I just got back from a whirlwind week in New York and am currently sitting at my kitchen table with a clay mask on, slippers adorned, and coconut oil all over my body. I spent the last week buzzing around the city, co-hosting an Ayurveda pop-up dinner, visiting friends & old stomping grounds, and conjuring up future collaborations so I can get to NYC more often. I realized on this trip how much my purpose is to be a wellness translator, especially for urban dweller corporate worker bees looking for a little more balance and a little less burn out. Because only a few years back, I was there - I spent almost ten years in corporate America and got severely burnt out, which led me to travel for a year around the world, uncovering new ways to truly care for myself that I never knew existed. It was an almost unlearning and relearning process - unlearning the tendency to just follow what ‘they’ say is successful & fulfilling & healthy and uncover what really made me feel truly nourished. It’s not that I don't encounter stress or difficult situations in this new chapter of my book - trust me there are many. It’s just now I feel that I have way more tools in my tool box to recognize when I’m starting to feel off kilter, and processes in place that allow me to take baby steps back toward my thriving state (which I had no idea existed since I spent most of my life in survival mode). And I feel compelled to share these tricks of the trade in hopes of helping others gain access to a more nourishing and fulfilling life.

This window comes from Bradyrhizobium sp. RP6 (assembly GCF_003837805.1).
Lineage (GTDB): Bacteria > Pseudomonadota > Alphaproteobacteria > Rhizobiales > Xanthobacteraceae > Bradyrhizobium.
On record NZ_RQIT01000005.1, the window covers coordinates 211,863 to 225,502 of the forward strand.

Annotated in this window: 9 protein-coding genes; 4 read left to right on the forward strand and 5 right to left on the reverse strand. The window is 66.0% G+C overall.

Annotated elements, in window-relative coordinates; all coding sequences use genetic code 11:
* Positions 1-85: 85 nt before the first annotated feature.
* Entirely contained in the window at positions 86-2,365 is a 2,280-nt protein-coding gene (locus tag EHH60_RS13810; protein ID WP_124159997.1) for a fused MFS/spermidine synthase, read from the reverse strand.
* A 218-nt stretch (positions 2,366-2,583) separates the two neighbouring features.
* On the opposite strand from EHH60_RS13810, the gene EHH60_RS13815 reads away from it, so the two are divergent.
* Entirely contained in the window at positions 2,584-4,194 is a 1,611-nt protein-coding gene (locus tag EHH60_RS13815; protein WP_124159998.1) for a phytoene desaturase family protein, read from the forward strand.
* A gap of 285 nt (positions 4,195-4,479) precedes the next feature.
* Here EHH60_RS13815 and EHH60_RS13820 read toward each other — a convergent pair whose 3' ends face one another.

The language that Ayurveda lays out around intuitive living really helped me understand how to balance out when things start to go awry. I've come to realize that balance isn’t something you arrive at - it's a constant ebb and flow between ease and dis-ease. If we ignore the signs, our swings from one to the other can be quite drastic. More often than not, I actually think many of us spend a lot of our time on the dis-ease side of the spectrum, ignoring the signs and pushing ourselves because of the crazy expectations society puts on us to be faster, better, and more productive. We also tend to live more on the dis-ease side because we have never really been trained on how to recognize the early stages of imbalance, nor do we have the proper tools in place to return toward the best version of ourselves. Why? Maybe because we have either never felt what its like to be our best selves, never explored what it would feel like, or feel guilty for even going there (more on that in a future post).